(8) Pressures of Urban Life

Bellow has dealt with the pressures of urban life in modern America in his earlier novels again and again. Herzog also faces the chaotic life of cities like Chicago and New York. Herzog adopts the strategy of temporary withdrawal from active volcano of crisis. This strategy is naturally ineffective. At the end, he develops an extended vision, enlarged awareness and stoic acceptance. His cynicism is replaced by confidence, understanding and acceptance. In his country house. surrounded by nature, he feels contented and at peace with himself. He returns to the state of nature for a temporary rehabilitation. This does not mean that he has left city life forever. He will have to return to agitation and turmoil of the cities like New York and Chicago but with an understanding and acceptance.

(9) Nature

Nature represents a kind of madness that Herzog lusts. The novel opens with his attunement to nature but his personal chaotic life and too much reflection mar his peace within. However, he knows that nature is also harsh and raw. The very acceptance of various dimensions of life would ultimately provide man with a kind of reconciliation. Nature can act as an escape or even as a balm to soothe the wounded soul. At the end of the novel, Moses finds peace in countryside home surrounded by nature.

(10) Madness

Herzog describes Madeline to the reader as maniacal and paranoid. He blames her for his unhappiness. Her mental state led her to Valentine, thinks Moses. He considers himself free from blame. He is seemingly shocked by her outbursts. However, it is a fact that Herzog himself is not mentally stable. He suffers from a streak of madness that upsets his life completely.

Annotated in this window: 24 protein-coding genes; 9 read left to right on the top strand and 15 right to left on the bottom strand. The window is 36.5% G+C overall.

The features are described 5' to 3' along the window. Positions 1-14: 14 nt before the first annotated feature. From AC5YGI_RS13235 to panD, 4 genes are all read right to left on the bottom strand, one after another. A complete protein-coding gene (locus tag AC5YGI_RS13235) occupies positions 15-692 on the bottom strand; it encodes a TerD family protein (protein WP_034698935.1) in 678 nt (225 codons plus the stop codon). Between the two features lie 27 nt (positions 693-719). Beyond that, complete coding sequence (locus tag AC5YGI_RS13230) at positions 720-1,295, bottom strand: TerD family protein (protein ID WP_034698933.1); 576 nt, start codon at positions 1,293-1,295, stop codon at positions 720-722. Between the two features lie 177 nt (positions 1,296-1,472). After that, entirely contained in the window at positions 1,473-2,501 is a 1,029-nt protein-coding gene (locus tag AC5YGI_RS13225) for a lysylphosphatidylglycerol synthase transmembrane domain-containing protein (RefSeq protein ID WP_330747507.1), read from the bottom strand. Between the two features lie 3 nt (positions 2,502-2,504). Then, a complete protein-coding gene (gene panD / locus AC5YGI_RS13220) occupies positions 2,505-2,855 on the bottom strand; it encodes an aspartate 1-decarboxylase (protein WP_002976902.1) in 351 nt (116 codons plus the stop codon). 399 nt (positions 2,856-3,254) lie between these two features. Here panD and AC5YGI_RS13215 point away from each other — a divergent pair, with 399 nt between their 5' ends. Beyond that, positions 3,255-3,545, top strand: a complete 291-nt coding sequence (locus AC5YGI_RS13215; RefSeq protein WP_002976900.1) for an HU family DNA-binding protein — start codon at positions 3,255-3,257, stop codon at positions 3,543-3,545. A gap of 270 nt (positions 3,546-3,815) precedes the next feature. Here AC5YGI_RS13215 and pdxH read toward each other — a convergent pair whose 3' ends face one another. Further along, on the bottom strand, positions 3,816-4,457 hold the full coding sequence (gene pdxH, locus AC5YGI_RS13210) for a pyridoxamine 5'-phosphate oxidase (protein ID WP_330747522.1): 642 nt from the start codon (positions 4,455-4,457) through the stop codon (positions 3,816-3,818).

(11) The power of ambiguity

Major concepts like death, life, religion, faith, marriage, love, sex etc. are ambigously defined in Herzog and quite often by Herzog himself. They are often contradictory and ambiguous. Nothing seems to be certain. Everything is paradoxical. For example, Moses realizes that an individual needs society but he realizes it in solitude only after being totally alone, he can turn towards the world.

At the end of the novel, Moses writes in a letter to Dr. Edwig that he is now more capable of dealing with ambiguity. Uncertainty does not make him miserable anymore. God, death, faith and many other concepts are uncertain and ambiguous yet one must have optimism. Death is incomprehensible but one must accept it as an uncertain certainty. When it will come no ne knows but it shall certainly come that everyone knows. Life is about the beauty that comes between birth and death. He finally chooses to savour the brief moments of happiness instead of worrying about death.

Bellow likens death to soil through Moses’ mother. She wanted to prove that God created Adam out of the soil by rubbing his fingers into the palm till dirt rises up. In India, too, we have a story that Lord Ganesha was created by Mother Parvati with the dirt of her body while bathing. Moses says that when his mother died, she had begun to change into the earth. Her story and death echo the famous Biblical phrase from the Genesi’s ‘dost thou art, and unto dust shalt thou return.’ This means that we are all part of the cycle as we all come from the dust and we ultimately return to the dust.

(12) The Internal Journey of Modern Man

Saul Bellow refers to the world war, the horrors of Nazism and the Great Depression. He even refers to the Vietnam War. Unlike many writers and poets of Europe, Bellow does not label modern age as ‘Waste Land’. He does not become cynical or pessimist like absurdist and existentialists. Moses had firsthand experience of the Holocaust and racial discrimination against the Jews. He had seen all pervading tragedy of death and destruction. He also condemns ‘aesthetic’ escapism in literature that ignores wars and massacres.

Moses in his ruminations claim that in spite of deaths and destruction, one should not become nihilistic. The feeling of alienation often acts as a cheap stimulant. He considers T.S. Eliot as a great poet and genius. However, he says that T.S. Eliot’s pessimistic views may mislead people. He believes that we must find optimism in spite of all the miseries around us. Solitude is one thing and sense of alienation is another. If one embraces society and considers himself as the part of the mankind, he finds solace. Man can also find consolation and hope in the beauty of nature. Ultimate it is stoic acceptance of reality and sharing with others makes life worth living.